Obesity hits below the belt: Overweight Americans suffer higher rate of knee cartilage tears
As body mass index goes up, so does the risk of tearing meniscus
SALT LAKE CITY –- America's expanding waistline is straining its knees--and pocketbook--with hundreds of thousands of overweight people undergoing surgery every year because the extra pounds they pack are leading to tears in their meniscal cartilage.
In the first major study of its kind, University of Utah School of Medicine researchers found the likelihood of tearing the meniscus, the cartilage that bears much of the load on the knee joint, increases dramatically with body mass index (BMI). (BMI is a measure of body fat based on height and weight. People with a BMI greater than 25 are considered overweight, and those with a BMI of more than 30 are considered obese.)
Overweight people are at least three times more likely to tear their meniscus, while the most obese men and women are 15 and 25 times, respectively, more likely to tear the cartilage, the U researchers report in the May edition of the American Journal of Preventive Medicine.
All the extra weight Americans are lugging around accounts for up to 450,000 out of 850,000 operations for meniscus tears annually, the researchers conclude. At an average of $3,000 per operation, that adds a whopper of a bill to the nation's medical costs, according to Kurt T. Hegmann, M.D., M.P.H., research associate professor of family and preventive medicine, who led the study.
"There's a potential savings of $1.3 billion in the costs associated with meniscus tears in overweight and obese people," said Hegmann, director of the U's Rocky Mountain Center for Occupational and Environmental Health.
Hegmann and his U colleagues studied 515 patients who underwent meniscal surgery between 1996-2000 at LDS Hospital in Salt Lake City and Utah Valley Regional Medical Center in Provo, Utah. These patients were compared to a control group of 9,944 other Utahns enrolled in the National Cancer Institute's Prostate, Lung, Colorectal, and Ovarian Cancer Screening Trial during the same years.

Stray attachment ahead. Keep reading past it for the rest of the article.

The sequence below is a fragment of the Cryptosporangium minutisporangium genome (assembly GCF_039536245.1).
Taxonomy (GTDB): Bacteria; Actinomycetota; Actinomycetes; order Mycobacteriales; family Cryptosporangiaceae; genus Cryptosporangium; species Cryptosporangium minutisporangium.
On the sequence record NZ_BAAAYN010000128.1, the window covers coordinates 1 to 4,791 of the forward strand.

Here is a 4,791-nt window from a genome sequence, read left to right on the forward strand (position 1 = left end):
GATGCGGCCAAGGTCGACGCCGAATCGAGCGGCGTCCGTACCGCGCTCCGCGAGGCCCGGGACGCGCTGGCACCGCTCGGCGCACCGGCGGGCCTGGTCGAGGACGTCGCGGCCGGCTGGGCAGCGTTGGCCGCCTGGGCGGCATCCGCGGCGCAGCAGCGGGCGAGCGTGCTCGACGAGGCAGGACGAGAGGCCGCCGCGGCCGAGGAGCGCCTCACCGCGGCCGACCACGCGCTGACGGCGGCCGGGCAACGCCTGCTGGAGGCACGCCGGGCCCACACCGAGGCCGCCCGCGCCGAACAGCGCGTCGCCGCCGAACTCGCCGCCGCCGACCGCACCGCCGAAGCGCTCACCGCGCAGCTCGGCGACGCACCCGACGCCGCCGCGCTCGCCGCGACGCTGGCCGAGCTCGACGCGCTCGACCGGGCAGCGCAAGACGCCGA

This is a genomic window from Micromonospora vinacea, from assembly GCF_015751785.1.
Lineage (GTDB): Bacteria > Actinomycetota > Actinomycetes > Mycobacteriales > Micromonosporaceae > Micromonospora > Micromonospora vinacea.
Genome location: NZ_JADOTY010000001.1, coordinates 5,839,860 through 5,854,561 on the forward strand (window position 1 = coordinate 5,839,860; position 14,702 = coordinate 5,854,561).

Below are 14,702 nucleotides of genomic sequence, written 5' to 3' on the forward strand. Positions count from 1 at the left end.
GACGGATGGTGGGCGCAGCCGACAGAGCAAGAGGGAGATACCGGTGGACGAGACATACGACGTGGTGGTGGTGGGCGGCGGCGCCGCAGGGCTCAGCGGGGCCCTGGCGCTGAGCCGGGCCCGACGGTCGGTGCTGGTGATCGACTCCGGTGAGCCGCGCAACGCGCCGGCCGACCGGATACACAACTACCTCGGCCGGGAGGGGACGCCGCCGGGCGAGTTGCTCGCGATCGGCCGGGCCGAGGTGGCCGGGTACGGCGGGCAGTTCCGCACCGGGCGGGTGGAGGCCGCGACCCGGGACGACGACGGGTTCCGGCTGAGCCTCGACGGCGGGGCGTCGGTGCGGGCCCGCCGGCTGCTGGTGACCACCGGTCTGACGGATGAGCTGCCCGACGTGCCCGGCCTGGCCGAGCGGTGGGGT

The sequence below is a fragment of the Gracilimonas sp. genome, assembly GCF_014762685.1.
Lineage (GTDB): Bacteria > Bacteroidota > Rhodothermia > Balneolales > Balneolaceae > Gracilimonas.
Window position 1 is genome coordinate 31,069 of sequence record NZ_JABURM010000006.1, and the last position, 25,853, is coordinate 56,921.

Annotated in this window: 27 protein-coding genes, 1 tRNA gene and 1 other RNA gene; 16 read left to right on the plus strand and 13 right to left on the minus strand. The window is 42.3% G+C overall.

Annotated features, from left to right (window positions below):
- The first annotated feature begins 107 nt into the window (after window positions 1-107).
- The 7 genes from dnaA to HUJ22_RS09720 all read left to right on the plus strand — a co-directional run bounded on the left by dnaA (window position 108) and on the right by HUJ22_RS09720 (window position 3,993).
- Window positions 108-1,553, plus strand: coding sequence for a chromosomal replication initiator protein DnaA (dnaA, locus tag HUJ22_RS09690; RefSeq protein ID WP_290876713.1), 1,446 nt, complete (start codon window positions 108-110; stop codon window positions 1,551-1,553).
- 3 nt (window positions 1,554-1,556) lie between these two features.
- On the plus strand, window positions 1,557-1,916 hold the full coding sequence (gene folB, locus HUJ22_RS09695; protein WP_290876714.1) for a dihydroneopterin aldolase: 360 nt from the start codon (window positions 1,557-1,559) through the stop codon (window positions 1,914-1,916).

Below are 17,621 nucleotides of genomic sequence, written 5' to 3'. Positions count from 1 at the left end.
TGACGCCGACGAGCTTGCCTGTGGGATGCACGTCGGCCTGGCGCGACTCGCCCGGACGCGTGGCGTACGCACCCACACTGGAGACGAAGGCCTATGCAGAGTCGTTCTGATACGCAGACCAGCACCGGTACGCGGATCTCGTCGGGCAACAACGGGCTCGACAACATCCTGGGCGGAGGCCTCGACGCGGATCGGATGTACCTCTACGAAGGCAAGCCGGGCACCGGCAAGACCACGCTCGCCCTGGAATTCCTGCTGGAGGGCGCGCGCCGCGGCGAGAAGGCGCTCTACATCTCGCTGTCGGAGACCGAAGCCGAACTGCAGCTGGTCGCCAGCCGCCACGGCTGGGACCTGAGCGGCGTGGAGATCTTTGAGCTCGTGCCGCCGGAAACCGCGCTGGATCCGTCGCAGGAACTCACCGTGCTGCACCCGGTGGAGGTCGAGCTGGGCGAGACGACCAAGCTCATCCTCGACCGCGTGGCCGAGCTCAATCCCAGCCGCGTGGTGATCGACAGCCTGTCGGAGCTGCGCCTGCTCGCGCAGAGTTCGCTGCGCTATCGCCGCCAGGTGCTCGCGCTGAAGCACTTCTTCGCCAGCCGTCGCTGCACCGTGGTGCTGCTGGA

Participants were grouped into 10 BMI categories, ranging from 20 to greater than 40. The study participants also were grouped in three age categories--50-59; 60-69; and 70-79.
The researchers calculated the Mantel-Haenszel ratio--an age-adjusted odds ratio--for the likelihood of meniscal surgery and found that men with a BMI of 27.5 and higher and women with a BMI of 25 or higher were three times more likely to tear their meniscus. Men whose BMI exceeded 40 were found to be 15 times more likely to tear their meniscus; women in that BMI category were 25 times more likely to tear the meniscus.
"Since 57.4 percent (164 million people) of the U.S. adult population is either overweight or obese, this relationship has potentially large implications for meniscal surgeries," Hegmann and his colleagues state in the article.
The prescription to correct the problem is not complex.
"…A population-based weight management program could decrease future burden on orthopedic and medical-care systems due to meniscal surgeries and treatment of other obesity-related conditions," the researchers state.
Source: Eurekalert & othersLast reviewed: By John M. Grohol, Psy.D. on 21 Feb 2009
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